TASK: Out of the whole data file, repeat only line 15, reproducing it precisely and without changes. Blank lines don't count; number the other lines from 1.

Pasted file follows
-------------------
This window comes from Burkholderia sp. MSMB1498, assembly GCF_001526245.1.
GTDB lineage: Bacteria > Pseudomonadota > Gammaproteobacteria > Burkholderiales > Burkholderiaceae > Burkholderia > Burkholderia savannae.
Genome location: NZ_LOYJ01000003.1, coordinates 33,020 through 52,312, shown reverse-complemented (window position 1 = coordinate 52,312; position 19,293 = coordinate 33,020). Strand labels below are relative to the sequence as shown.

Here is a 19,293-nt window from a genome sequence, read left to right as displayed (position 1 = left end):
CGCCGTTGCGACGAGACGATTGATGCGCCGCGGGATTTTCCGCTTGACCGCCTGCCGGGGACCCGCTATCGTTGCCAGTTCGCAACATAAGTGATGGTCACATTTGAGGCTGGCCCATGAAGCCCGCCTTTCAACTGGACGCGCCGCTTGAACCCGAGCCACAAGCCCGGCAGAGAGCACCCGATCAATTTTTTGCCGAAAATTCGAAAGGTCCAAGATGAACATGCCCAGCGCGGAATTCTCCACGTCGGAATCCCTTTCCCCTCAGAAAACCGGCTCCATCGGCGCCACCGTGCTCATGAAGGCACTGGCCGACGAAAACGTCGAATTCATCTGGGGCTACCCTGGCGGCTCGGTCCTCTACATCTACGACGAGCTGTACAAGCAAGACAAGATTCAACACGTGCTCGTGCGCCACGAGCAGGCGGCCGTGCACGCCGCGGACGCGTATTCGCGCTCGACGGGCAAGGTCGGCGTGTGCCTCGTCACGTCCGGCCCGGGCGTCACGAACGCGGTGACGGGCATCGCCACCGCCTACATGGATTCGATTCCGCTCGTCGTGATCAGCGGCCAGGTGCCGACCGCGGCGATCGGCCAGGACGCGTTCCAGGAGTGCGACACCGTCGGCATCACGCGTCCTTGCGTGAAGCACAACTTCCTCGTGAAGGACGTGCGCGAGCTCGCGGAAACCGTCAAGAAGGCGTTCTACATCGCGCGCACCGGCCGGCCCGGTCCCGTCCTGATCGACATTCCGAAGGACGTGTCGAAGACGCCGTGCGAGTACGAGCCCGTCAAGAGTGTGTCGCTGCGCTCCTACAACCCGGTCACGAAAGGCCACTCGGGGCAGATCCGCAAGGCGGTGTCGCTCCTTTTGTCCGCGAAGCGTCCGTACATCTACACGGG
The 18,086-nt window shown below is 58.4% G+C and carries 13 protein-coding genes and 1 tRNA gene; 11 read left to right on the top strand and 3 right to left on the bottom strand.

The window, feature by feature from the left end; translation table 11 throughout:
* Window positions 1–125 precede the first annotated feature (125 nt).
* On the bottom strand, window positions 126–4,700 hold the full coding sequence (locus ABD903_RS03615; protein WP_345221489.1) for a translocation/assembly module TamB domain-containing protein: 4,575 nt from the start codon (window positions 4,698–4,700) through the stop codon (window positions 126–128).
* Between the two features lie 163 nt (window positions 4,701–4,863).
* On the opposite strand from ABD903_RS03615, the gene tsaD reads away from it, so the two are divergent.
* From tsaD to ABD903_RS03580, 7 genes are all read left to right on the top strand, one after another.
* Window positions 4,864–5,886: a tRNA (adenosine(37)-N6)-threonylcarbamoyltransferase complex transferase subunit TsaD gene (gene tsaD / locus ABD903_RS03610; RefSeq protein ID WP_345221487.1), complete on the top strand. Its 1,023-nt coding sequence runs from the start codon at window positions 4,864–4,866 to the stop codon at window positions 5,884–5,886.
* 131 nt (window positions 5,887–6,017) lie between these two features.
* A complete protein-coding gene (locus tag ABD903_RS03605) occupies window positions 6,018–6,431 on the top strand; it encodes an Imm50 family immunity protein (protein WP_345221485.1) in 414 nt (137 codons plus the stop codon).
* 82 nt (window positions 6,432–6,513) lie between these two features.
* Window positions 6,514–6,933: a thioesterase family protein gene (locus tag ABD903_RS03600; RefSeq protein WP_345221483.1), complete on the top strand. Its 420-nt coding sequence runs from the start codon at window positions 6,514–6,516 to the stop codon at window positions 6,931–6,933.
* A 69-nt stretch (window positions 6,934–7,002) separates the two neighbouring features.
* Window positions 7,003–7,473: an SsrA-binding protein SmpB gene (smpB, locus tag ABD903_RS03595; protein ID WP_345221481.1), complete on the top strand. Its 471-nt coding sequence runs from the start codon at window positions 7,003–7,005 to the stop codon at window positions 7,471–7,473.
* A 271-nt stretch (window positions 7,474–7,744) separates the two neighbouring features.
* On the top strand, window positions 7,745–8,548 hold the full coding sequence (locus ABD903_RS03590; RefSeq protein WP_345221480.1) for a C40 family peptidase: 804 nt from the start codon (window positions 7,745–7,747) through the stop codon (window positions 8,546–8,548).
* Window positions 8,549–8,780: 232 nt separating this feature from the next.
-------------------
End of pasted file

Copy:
* A complete protein-coding gene (locus tag ABD903_RS03605) occupies window positions 6,018–6,431 on the top strand; it encodes an Imm50 family immunity protein (protein WP_345221485.1) in 414 nt (137 codons plus the stop codon).